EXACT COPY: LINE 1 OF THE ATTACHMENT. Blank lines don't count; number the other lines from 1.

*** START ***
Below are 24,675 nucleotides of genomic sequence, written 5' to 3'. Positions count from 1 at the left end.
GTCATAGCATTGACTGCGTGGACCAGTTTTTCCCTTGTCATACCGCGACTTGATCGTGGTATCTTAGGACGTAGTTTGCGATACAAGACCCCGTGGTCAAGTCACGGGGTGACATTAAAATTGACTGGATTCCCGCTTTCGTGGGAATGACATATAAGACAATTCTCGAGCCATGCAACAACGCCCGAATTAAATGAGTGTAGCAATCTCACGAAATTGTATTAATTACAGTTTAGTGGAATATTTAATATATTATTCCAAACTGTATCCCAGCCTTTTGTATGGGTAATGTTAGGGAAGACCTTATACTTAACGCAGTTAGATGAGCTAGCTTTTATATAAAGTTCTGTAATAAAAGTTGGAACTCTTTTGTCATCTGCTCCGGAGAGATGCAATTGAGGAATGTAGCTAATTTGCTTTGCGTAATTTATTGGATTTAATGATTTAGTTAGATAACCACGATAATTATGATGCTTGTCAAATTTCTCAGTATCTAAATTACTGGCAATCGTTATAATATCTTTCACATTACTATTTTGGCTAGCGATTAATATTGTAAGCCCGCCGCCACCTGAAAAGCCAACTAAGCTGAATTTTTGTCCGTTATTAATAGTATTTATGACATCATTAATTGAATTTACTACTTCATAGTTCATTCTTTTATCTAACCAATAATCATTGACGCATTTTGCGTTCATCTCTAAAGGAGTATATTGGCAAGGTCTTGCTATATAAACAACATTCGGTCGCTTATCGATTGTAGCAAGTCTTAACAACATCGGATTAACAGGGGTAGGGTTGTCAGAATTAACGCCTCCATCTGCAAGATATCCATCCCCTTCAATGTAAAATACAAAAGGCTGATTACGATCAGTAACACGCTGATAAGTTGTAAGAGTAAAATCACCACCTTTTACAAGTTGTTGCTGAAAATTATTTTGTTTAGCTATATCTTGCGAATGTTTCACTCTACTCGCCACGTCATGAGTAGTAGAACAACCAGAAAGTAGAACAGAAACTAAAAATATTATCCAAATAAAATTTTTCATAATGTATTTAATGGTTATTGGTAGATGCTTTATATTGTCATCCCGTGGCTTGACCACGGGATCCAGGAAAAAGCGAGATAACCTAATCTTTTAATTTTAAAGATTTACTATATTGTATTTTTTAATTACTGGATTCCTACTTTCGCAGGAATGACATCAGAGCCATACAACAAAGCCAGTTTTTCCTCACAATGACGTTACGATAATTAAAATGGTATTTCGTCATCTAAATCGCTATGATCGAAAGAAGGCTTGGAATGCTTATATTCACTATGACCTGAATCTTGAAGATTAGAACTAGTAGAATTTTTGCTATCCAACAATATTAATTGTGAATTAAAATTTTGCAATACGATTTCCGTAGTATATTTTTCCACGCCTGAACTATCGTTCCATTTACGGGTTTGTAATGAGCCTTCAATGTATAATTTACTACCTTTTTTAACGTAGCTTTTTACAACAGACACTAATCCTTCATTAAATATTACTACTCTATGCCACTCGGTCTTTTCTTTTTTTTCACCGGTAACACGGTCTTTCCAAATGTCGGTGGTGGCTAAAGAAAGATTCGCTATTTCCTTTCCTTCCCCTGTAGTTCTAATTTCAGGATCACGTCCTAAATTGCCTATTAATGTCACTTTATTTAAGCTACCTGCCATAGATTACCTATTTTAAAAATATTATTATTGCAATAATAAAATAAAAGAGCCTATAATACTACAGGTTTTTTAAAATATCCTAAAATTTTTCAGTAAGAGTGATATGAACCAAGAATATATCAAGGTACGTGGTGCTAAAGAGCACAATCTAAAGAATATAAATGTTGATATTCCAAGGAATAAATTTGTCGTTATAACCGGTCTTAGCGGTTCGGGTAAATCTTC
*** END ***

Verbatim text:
Below are 24,675 nucleotides of genomic sequence, written 5' to 3'. Positions count from 1 at the left end.